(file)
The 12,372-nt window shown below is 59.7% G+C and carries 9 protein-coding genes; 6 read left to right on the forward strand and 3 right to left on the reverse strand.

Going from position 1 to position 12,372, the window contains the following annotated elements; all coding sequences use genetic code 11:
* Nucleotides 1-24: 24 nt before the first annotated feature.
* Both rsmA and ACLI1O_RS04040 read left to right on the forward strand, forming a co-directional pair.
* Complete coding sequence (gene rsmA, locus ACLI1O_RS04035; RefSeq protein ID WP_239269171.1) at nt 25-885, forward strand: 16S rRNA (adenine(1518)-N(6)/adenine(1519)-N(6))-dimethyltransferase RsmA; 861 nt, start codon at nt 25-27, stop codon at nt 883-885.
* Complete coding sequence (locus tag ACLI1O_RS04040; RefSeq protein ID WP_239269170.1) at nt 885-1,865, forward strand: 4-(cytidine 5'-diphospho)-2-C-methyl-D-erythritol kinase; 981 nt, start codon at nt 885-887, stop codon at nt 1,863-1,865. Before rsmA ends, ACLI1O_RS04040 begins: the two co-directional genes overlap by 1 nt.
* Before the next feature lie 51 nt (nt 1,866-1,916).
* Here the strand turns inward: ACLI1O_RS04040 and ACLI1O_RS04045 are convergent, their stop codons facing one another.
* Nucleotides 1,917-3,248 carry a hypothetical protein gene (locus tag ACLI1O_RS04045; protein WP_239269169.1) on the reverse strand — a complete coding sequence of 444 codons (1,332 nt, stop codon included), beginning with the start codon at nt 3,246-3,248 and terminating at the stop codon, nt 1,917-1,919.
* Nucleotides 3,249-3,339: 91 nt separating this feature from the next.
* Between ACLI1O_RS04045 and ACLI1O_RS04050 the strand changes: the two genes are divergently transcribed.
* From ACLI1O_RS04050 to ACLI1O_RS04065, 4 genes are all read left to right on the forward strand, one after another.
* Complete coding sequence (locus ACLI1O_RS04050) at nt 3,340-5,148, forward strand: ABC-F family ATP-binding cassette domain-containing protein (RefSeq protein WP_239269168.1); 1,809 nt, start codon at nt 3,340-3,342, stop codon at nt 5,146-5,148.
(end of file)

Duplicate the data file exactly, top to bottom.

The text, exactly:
The 12,372-nt window shown below is 59.7% G+C and carries 9 protein-coding genes; 6 read left to right on the forward strand and 3 right to left on the reverse strand.

Going from position 1 to position 12,372, the window contains the following annotated elements; all coding sequences use genetic code 11:
* Nucleotides 1-24: 24 nt before the first annotated feature.
* Both rsmA and ACLI1O_RS04040 read left to right on the forward strand, forming a co-directional pair.
* Complete coding sequence (gene rsmA, locus ACLI1O_RS04035; RefSeq protein ID WP_239269171.1) at nt 25-885, forward strand: 16S rRNA (adenine(1518)-N(6)/adenine(1519)-N(6))-dimethyltransferase RsmA; 861 nt, start codon at nt 25-27, stop codon at nt 883-885.
* Complete coding sequence (locus tag ACLI1O_RS04040; RefSeq protein ID WP_239269170.1) at nt 885-1,865, forward strand: 4-(cytidine 5'-diphospho)-2-C-methyl-D-erythritol kinase; 981 nt, start codon at nt 885-887, stop codon at nt 1,863-1,865. Before rsmA ends, ACLI1O_RS04040 begins: the two co-directional genes overlap by 1 nt.
* Before the next feature lie 51 nt (nt 1,866-1,916).
* Here the strand turns inward: ACLI1O_RS04040 and ACLI1O_RS04045 are convergent, their stop codons facing one another.
* Nucleotides 1,917-3,248 carry a hypothetical protein gene (locus tag ACLI1O_RS04045; protein WP_239269169.1) on the reverse strand — a complete coding sequence of 444 codons (1,332 nt, stop codon included), beginning with the start codon at nt 3,246-3,248 and terminating at the stop codon, nt 1,917-1,919.
* Nucleotides 3,249-3,339: 91 nt separating this feature from the next.
* Between ACLI1O_RS04045 and ACLI1O_RS04050 the strand changes: the two genes are divergently transcribed.
* From ACLI1O_RS04050 to ACLI1O_RS04065, 4 genes are all read left to right on the forward strand, one after another.
* Complete coding sequence (locus ACLI1O_RS04050) at nt 3,340-5,148, forward strand: ABC-F family ATP-binding cassette domain-containing protein (RefSeq protein WP_239269168.1); 1,809 nt, start codon at nt 3,340-3,342, stop codon at nt 5,146-5,148.